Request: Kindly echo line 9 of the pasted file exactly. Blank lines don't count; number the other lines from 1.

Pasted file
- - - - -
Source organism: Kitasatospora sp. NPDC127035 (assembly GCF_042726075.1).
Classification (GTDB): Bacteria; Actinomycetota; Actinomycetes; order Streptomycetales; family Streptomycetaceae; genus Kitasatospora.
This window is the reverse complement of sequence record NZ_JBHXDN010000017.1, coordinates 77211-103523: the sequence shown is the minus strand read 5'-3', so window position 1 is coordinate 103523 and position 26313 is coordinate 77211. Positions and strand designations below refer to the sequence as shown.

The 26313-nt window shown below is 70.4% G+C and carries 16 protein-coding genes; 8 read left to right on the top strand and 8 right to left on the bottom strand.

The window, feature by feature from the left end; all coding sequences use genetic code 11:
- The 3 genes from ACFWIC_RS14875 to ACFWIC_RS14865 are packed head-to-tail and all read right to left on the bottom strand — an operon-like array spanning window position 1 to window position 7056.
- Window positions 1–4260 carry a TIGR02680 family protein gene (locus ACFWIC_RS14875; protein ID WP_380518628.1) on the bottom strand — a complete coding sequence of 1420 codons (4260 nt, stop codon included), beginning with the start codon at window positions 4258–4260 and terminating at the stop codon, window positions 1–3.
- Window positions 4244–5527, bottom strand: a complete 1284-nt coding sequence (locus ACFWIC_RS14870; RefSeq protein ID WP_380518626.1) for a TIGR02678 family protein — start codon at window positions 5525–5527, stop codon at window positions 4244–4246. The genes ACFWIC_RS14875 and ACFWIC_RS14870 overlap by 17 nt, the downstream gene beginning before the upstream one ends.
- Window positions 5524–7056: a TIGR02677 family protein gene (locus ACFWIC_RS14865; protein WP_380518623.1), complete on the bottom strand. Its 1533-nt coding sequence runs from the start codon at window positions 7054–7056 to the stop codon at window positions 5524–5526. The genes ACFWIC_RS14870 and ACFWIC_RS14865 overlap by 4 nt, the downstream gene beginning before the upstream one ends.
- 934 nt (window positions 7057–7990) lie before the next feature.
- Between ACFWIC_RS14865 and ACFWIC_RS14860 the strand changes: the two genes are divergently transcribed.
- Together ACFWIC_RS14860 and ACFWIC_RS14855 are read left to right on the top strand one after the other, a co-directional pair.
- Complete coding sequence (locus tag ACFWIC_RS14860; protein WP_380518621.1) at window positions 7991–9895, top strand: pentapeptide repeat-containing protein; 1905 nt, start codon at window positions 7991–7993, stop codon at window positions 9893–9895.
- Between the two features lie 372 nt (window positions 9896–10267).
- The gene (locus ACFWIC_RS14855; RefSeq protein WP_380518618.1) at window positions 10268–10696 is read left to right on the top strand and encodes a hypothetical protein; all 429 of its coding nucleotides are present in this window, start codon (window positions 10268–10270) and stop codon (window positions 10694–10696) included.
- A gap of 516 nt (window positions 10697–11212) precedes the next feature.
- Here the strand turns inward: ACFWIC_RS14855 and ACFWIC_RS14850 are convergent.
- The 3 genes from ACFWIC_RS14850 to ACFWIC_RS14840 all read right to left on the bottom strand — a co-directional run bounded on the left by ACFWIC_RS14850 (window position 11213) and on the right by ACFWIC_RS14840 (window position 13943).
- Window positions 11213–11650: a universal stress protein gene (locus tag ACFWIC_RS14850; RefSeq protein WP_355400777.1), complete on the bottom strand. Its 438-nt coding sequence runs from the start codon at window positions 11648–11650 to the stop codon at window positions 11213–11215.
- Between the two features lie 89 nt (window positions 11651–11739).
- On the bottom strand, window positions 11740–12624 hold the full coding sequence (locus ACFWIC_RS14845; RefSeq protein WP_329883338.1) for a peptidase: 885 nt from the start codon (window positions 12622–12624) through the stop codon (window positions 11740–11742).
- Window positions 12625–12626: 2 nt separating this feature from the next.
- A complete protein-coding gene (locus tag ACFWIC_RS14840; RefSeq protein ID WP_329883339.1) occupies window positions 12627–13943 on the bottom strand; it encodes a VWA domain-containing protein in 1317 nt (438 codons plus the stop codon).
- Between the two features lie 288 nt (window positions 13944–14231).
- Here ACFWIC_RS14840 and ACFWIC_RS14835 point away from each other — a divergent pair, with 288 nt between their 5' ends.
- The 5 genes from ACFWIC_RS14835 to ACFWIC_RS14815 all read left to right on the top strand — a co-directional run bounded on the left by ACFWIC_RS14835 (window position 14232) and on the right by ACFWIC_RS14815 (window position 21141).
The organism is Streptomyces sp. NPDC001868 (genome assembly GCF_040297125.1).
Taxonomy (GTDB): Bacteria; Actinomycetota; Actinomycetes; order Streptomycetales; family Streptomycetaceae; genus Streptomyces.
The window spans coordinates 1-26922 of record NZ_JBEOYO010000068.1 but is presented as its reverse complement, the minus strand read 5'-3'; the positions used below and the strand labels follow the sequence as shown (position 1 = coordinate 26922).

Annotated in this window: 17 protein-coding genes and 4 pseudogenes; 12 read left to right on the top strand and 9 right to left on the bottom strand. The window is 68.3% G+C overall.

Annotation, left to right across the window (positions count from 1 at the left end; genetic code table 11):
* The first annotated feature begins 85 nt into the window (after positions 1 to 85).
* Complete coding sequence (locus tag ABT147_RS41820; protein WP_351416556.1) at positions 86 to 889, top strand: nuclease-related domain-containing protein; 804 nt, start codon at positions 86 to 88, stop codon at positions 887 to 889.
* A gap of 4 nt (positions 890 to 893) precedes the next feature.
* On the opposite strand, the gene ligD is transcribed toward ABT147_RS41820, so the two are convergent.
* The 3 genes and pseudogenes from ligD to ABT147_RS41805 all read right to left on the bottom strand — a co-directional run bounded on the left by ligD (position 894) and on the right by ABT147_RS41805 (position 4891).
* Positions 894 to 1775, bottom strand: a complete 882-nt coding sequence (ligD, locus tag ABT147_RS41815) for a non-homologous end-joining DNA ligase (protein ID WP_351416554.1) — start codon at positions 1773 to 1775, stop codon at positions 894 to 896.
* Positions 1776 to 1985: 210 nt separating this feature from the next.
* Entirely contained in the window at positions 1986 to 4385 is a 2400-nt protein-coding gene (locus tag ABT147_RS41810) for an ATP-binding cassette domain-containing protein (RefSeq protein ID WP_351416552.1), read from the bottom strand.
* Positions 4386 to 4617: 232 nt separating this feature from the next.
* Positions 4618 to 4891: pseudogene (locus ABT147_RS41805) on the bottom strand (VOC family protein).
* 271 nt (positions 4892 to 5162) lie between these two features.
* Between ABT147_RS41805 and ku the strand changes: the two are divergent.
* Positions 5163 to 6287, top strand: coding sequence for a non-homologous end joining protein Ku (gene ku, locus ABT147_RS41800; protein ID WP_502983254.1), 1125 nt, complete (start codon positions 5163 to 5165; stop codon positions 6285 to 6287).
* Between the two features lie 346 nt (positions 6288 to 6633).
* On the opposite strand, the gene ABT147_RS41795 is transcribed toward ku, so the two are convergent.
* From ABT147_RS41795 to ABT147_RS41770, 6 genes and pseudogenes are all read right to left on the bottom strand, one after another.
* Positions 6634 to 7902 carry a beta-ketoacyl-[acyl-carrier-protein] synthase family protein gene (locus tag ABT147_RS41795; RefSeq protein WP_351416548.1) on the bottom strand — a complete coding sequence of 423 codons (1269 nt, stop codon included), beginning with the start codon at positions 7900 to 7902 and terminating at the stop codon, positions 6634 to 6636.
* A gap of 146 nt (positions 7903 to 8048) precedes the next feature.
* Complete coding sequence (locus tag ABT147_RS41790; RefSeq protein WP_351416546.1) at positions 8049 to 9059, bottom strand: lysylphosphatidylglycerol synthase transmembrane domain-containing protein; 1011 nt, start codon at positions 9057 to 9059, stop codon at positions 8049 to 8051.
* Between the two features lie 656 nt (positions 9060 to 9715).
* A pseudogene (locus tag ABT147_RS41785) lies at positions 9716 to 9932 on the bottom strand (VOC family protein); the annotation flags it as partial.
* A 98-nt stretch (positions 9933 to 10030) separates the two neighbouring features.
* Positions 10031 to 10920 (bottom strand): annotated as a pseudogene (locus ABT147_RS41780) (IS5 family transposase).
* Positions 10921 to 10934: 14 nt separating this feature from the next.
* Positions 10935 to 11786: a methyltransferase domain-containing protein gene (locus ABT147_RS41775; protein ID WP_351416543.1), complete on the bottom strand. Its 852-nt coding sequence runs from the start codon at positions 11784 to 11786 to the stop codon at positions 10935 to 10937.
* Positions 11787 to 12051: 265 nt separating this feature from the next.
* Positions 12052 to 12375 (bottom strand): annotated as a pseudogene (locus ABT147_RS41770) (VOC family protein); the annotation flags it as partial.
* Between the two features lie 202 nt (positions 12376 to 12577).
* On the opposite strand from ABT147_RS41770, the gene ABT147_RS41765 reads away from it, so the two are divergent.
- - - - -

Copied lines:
- Window positions 5524–7056: a TIGR02677 family protein gene (locus ACFWIC_RS14865; protein WP_380518623.1), complete on the bottom strand. Its 1533-nt coding sequence runs from the start codon at window positions 7054–7056 to the stop codon at window positions 5524–5526. The genes ACFWIC_RS14870 and ACFWIC_RS14865 overlap by 4 nt, the downstream gene beginning before the upstream one ends.